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‘Little Green Army Men’ Will Soon Feature Female Toy Soldiers

“Girls should be able to connect to the toys just as much as boys do,” the toys’ manufacturer says

Here is the first sculpted version of the 'plastic army women' collector series. (VictoryBuy Inc.)
smithsonian.com

Since the 1930s, kids have been playing with little green army men; those iconic figurines made out of plastic and posed into various combat positions—made famous in Toy Story, of course. Come Christmas of next year, the platoon of little green army men will be expanded to include little green army women, thanks in part to a six-year-old girl.

As David Williams of CNN reports, Vivian Lord recently wrote to BMC Toys, one of the last remaining manufacturers of the figurines, to ask why the company does not make “girl army men.”

“My freiends mom is in the army to!” the letter reads (spelling and grammar errors included). “Pleaes can you make army girls that look like women. I would play with them evry day and my freiends would to!"

Sketches of the future line. (VictoryBuy Inc.)
Sketches of the collector series. (VictoryBuy Inc.)
Letter from six-year-old Vivian Lord that prompted the creation of the collector's series of toys. (VictoryBuy Inc.)

This wasn’t the first time that Jeff Imel, the owner of BMC Toys, had received a query about introducing female troops. In 2018, he was contacted by JoAnn Ortloff, a retired fleet master chief, who was hoping to buy female toy soldiers for her granddaughters and “and made a compelling case for why Plastic Army Women should be produced,” Imel writes in a blog post. He also notes that he had already been thinking about introducing women to the little green army, but had struggled to come up with the necessary funds.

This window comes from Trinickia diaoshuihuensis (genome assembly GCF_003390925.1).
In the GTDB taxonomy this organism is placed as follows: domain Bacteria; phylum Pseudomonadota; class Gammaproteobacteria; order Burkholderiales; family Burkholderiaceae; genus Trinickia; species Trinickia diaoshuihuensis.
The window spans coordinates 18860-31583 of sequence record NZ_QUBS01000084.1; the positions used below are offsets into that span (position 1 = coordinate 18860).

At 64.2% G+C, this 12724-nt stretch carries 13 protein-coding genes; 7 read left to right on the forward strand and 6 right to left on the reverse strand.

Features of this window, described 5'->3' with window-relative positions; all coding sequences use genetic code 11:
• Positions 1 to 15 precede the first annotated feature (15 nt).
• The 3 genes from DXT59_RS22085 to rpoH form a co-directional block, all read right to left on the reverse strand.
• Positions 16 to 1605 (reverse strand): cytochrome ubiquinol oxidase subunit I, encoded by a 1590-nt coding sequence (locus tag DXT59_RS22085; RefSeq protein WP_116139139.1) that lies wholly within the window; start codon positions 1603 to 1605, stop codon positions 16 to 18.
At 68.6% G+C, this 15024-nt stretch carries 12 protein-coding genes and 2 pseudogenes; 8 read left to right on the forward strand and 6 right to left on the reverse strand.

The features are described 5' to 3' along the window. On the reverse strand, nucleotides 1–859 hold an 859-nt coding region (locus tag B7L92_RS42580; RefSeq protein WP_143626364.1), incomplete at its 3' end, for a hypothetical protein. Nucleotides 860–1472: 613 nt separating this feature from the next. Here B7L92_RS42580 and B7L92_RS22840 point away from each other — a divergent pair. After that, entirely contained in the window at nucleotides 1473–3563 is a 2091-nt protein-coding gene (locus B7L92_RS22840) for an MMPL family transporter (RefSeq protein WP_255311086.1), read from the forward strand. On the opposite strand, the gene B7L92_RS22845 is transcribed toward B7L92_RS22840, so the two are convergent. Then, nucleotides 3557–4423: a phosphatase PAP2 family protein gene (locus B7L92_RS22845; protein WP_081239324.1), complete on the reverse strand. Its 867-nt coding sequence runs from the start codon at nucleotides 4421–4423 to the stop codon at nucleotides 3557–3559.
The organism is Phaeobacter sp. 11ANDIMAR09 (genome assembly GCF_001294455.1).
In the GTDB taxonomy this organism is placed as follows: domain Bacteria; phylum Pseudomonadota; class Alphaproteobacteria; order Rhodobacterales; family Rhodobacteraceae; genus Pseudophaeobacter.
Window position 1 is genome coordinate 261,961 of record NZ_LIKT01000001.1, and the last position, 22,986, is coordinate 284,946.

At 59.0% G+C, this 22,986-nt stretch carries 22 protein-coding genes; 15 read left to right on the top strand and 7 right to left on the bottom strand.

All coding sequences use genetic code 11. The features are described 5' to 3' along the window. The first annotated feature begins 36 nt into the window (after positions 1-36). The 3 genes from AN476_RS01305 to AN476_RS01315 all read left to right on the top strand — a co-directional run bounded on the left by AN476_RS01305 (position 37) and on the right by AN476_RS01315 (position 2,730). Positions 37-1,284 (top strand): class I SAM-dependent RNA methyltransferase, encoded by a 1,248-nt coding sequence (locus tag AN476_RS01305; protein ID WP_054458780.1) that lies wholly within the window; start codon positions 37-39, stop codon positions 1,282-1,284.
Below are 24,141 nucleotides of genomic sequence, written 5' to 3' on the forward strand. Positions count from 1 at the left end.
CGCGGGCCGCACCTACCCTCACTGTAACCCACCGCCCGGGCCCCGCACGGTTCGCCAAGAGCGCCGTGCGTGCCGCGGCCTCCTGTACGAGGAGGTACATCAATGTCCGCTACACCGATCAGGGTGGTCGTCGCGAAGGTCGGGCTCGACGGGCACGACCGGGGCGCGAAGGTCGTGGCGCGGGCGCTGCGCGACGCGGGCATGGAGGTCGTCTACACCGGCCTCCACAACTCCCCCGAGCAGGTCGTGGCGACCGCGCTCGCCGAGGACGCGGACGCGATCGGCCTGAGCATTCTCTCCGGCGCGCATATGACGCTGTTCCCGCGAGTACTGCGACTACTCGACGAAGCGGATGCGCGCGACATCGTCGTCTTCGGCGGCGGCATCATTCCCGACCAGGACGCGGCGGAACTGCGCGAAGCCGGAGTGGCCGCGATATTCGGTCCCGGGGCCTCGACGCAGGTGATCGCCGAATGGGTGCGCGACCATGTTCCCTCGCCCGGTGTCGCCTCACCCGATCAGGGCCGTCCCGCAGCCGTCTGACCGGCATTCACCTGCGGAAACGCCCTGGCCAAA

“By the time you figure out the cost of everything involved in making an original set of plastic toy figures in this size,” Imel, who is BMC Toys’ only full-time employee, tells NPR’s Bobby Allyn. “It starts around the cost of a modest new car.”

But after receiving Vivian’s letter—and the suite of media requests that followed it—Imel decided that the time was finally right for little green army women to make their debut. He has prepared a budget that will allow for at least four different poses in a pack of about 24 figurines. He has already commissioned a sculpture for the set’s first pose: a female soldier, kitted out in combat gear and clutching a gun and a pair of binoculars.

“My current thinking is the next figures would be standing with rifle, prone shooting rifle (maybe sniper), and kneeling firing bazooka,” Imel writes. “I think that's a good assortment for a basic set that would be the most fun and useful for ‘plastic Army’ play.”

Speaking to NPR, Ortloff explains that she thinks it is important that female toy soldiers exist to reflect the increasing integration of women into combat roles within the U.S. military. “It's time that we have some equal representation in our toy soldiers to pass down,” Ortloff says.

However, just like the male toy soldiers, the little green army women will be fashioned in the style of mid-20th century troops, which is long before the U.S. army opened all of its combat roles to women. (That only happened in 2015.) But Imel contends that the anachronism is besides the point.

“Every kid wants to be the hero of their story,” he tells Allyn. “It shouldn't be up to us to decide who the hero is. Girls should be able to connect to the toys just as much as boys do.”

Imel has committed to getting female toy soldiers on shelves by Christmas 2020, and he plans to launch a crowdfunding campaign to help finance the project. Little Vivan Lord, for one, is excited to welcome “girl army men” to her collection.

"I might just get the boy army men out of the way,” she says in an interview with WBRE, “and just play with the girls."

About Brigit Katz

Brigit Katz is a freelance writer based in Toronto. Her work has appeared in a number of publications, including NYmag.com, Flavorwire and Tina Brown Media's Women in the World.

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